As a child growing up in Japan, artist Hideyuki Katsumata loved reading The Beano and was thrilled to be in the comic’s hometown when he first came to Dundee.
No surprise then that he is one of six artists taking part in DCA Thomson, a unique free exhibition in partnership with The Courier’s publisher DC Thomson to celebrate the 80th anniversary of The Broons and Oor Wullie.
Beth Bate, director of DCA, is delighted to be working with DC Thomson on this exhibition, which celebrates Dundee’s fantastic comics and design heritage through the lens of contemporary art. “We’re going to see six very different responses to the riches of the DC Thomson archive from the artists taking part, and can’t wait to share them with audiences.”
Each artist has visited the DC Thomson archives and will be exhibiting their own individual take on the rich cultural history of Dundee publishing.
The six exhibiting artists are: Rob Churm, Rabiya Choudhry, Craig Coulthard, Malcy Duff, Hideyuki Katsumata and Sofia Sita.
Rob has chosen to work with the Jonah strips that appeared in The Beano in the late 1950s and early 1960s while Malcy Duff has taken inspiration from Oor Wullie and produced a brand new comic for the exhibition that can be read within a new sculptural installation inspired by Wullie’s famous bucket.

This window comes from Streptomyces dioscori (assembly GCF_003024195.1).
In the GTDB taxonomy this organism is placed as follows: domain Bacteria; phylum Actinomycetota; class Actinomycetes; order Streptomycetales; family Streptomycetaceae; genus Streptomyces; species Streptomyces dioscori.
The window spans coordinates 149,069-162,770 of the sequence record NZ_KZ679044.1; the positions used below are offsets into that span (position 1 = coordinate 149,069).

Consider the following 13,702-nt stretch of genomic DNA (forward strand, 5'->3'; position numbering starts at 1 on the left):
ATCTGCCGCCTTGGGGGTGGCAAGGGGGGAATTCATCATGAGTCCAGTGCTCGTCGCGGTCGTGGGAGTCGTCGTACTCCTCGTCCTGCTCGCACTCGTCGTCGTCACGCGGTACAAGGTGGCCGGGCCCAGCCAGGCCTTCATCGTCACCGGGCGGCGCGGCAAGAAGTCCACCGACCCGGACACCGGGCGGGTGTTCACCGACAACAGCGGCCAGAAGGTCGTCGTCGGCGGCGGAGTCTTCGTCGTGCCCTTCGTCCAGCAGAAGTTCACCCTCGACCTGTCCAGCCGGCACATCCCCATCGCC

Rabiya Choudhry’s work for the exhibition is loosely based on her family and inspired by DC Thomson’s comic strip The Numskulls, about a team of tiny human-like technicians who live inside people’s heads.
Craig Coulthard was an avid reader of DC Thomson’s Commando comics and has created a series of drawings inspired by these for the exhibition.
Hideyuki Katsumata is using characters from his imagination to converse with the DC Thomson universe, and Sofia Sita is inspired by The Broons, creating a mural celebrating The Dundonians – a happy family of DCA visitors.
“Dundonian32s and people across Scotland and the UK hold DC Thomson’s titles in such high regard and have a huge affection for them,” says Beth.
“All the comic characters still appeal to all the generations. This exhibition demonstrates the richness of DC Thomson’s archives and we are so grateful to them for their generosity.”
There will also be a host of creative workshops for younger visitors inspired by the works in the galleries, starting from tomorrow when families can join Hideyuki Katsumata for Comic Inspirations – a fun-filled workshop where children can create artworks inspired by comics and annuals.